Not even Chevy claims for the Spark the ride and handling package of a German Grand Touring machine.
Twelve feet long and riding on a 93-inch wheelbase, the Spark has more in common size-wise with a washing machine packing crate than an S-class Mercedes.
Fifteen-inch low-rolling-resistance tires paired with a ping-pong-ball-like curb weight of 2,237 pounds promise a third-world ride-and-handling package.
A 84-horsepower, 1.2-liter engine makes the thing go. It can be mated with a five-speed manual or optional four-speed automatic.
Aside from abundant cabin noise at highway speeds, the Spark acquitted itself well on my thanksgiving-week wanderings, which were not paltry.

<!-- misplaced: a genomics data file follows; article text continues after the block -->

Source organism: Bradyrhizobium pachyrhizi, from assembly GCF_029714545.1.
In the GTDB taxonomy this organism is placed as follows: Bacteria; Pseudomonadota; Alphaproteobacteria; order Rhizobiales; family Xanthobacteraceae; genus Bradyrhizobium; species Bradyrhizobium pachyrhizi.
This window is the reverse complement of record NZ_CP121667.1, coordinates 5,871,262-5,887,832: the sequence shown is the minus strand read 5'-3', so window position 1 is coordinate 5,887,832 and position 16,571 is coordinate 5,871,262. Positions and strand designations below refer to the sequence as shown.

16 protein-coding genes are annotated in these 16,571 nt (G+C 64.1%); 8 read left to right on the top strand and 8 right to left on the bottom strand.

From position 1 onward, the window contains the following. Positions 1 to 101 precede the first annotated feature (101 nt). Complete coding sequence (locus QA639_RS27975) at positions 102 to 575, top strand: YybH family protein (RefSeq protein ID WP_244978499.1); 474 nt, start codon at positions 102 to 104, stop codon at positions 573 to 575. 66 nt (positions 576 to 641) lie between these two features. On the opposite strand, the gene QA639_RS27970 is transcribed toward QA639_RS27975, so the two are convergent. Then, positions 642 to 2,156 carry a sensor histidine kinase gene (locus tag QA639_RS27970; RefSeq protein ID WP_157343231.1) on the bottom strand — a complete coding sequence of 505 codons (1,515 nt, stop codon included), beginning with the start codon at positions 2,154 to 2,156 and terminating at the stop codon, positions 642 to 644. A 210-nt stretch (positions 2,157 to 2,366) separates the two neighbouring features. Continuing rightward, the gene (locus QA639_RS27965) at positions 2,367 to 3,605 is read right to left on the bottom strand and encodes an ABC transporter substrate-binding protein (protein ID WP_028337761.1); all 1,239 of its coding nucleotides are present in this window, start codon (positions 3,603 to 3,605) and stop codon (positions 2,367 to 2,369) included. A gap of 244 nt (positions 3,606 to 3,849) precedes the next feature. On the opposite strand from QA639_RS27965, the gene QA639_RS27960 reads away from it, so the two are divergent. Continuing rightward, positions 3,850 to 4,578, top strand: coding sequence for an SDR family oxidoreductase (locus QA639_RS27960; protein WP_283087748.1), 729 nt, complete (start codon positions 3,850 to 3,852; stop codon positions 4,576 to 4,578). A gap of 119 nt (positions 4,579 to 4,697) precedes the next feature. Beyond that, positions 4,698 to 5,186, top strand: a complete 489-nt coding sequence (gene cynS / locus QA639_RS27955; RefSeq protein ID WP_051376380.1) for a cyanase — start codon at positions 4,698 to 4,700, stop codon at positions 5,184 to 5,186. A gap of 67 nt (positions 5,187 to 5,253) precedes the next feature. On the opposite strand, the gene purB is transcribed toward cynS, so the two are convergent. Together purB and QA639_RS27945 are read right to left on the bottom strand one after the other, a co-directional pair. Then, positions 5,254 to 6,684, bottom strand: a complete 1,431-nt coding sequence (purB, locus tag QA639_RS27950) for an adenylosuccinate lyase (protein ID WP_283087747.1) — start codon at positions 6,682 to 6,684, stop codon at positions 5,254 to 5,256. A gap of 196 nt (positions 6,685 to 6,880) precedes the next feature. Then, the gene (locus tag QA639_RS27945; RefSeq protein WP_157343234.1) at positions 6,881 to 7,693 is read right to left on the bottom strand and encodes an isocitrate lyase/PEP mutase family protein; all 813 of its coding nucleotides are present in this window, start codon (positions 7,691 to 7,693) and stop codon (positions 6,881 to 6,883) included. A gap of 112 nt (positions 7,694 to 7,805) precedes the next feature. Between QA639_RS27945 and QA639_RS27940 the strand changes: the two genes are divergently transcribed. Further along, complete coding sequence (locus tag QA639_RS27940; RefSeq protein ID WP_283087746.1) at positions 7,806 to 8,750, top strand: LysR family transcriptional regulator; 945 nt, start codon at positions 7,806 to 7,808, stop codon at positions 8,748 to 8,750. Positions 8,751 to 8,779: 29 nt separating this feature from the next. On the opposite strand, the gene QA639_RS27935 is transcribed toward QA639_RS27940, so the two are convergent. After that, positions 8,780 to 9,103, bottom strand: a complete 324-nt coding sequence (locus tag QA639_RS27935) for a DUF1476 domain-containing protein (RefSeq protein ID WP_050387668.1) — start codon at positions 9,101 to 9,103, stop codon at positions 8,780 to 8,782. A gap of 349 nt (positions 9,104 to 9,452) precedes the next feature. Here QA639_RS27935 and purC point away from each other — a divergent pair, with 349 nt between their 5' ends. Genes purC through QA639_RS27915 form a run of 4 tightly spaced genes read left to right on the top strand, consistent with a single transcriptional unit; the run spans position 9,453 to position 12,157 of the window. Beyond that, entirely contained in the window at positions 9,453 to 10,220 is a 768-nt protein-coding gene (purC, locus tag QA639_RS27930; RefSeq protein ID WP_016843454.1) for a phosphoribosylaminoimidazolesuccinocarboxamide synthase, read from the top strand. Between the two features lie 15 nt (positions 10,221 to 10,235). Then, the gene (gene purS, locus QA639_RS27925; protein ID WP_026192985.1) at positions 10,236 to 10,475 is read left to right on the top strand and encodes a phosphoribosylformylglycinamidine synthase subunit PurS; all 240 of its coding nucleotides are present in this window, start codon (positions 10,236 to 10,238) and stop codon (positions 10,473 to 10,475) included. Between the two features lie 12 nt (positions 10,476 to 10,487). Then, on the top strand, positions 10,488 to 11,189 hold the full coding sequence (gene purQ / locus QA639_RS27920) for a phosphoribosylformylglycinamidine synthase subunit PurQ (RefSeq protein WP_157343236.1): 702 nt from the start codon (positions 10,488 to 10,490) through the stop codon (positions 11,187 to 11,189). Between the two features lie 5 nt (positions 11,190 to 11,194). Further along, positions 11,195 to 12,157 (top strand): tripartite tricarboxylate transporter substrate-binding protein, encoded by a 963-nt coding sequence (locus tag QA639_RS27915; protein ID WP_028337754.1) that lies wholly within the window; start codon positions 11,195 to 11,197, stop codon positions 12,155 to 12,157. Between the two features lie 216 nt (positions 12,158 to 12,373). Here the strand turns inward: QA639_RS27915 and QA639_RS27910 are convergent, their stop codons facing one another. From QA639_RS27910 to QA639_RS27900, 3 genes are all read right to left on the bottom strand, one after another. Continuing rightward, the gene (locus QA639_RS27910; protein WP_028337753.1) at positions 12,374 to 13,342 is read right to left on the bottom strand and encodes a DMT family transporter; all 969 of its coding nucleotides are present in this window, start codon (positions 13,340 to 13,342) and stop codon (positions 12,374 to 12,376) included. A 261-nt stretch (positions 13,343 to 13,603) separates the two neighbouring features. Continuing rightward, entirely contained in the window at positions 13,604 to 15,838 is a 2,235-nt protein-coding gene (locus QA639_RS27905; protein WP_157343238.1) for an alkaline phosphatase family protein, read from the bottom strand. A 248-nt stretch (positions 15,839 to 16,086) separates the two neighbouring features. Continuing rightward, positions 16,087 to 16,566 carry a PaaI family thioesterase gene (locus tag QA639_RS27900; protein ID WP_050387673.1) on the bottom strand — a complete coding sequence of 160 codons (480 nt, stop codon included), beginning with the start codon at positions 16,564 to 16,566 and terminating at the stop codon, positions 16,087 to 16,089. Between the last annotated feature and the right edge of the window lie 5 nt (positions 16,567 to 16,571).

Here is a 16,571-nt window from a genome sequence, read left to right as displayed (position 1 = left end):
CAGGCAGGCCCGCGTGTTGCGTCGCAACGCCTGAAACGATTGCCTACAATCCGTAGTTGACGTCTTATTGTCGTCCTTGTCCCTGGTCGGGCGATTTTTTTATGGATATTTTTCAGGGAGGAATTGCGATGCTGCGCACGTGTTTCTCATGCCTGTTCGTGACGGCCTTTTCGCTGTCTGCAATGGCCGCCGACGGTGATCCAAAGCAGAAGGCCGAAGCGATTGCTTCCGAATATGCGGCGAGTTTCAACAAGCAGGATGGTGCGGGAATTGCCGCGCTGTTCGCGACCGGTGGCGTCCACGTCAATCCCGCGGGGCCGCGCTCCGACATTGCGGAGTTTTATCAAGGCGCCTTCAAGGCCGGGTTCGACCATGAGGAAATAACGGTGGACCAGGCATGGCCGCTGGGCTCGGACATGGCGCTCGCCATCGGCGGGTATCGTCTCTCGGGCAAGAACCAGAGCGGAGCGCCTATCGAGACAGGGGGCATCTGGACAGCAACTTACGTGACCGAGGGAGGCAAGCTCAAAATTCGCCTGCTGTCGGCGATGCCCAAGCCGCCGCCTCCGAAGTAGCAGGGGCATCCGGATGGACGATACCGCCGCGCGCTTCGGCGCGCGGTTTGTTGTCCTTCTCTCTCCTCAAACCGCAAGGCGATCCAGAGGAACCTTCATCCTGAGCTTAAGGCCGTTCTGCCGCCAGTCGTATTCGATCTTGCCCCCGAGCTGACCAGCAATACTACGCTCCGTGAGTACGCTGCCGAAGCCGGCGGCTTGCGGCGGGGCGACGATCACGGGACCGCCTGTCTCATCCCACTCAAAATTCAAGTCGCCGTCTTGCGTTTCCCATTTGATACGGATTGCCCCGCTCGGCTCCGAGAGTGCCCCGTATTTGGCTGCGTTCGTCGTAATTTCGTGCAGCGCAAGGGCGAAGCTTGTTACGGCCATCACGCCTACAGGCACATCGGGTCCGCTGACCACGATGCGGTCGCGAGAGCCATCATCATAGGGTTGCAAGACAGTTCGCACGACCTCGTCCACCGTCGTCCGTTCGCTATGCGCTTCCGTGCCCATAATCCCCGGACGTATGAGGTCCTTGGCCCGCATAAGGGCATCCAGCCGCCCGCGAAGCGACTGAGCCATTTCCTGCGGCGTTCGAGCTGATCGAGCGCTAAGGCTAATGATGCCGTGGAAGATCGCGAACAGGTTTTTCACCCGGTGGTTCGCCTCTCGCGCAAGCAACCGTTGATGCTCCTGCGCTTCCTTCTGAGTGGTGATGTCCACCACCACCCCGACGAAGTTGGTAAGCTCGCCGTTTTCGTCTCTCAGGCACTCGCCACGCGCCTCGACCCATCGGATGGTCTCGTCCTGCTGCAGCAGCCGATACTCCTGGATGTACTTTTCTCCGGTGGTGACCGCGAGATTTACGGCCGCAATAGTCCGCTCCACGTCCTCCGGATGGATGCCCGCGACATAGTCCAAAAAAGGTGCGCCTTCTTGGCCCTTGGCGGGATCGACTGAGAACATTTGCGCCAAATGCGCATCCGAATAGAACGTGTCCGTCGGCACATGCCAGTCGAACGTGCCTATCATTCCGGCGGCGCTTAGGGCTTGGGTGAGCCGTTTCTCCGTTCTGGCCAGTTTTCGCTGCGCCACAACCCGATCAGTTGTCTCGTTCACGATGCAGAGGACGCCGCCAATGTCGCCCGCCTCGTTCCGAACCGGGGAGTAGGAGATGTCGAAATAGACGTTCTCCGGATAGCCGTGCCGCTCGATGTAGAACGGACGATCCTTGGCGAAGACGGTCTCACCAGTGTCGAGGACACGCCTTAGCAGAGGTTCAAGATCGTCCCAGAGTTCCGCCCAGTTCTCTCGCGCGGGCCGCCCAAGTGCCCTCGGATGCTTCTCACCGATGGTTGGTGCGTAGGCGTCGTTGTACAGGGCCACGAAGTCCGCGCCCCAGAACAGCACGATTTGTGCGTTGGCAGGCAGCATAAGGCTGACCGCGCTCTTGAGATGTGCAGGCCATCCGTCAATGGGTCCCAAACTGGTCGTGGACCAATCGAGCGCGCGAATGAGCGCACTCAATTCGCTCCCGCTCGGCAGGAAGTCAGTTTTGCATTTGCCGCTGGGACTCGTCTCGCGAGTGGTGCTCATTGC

Despite an absence of steering feel, the Spark tracks well on the freeway and handles abrupt lane changes with the poise of a larger car. During the nearly three-hour jaunt between Portland and Eugene, I lost track of the fact that I was driving a car the size of a walnut with a glandular disorder.
At 70 mph, the little engine happily revved along at something just over 3,000 RPM, but was smooth and silent at those speeds. The onboard fuel meter consistently read just in excess of 37 mph.
On the winding two-lane Hwy. 38 between Drain, Oregon, and the coast, the Spark carved through curves with minimal body lean and, when I needed to, I could drop a gear or two and get around slower traffic.
Upcoming: Tomorrow, we’ll look at smartphone-base infotainment systems. Further ahead, cabin comfort and amenities.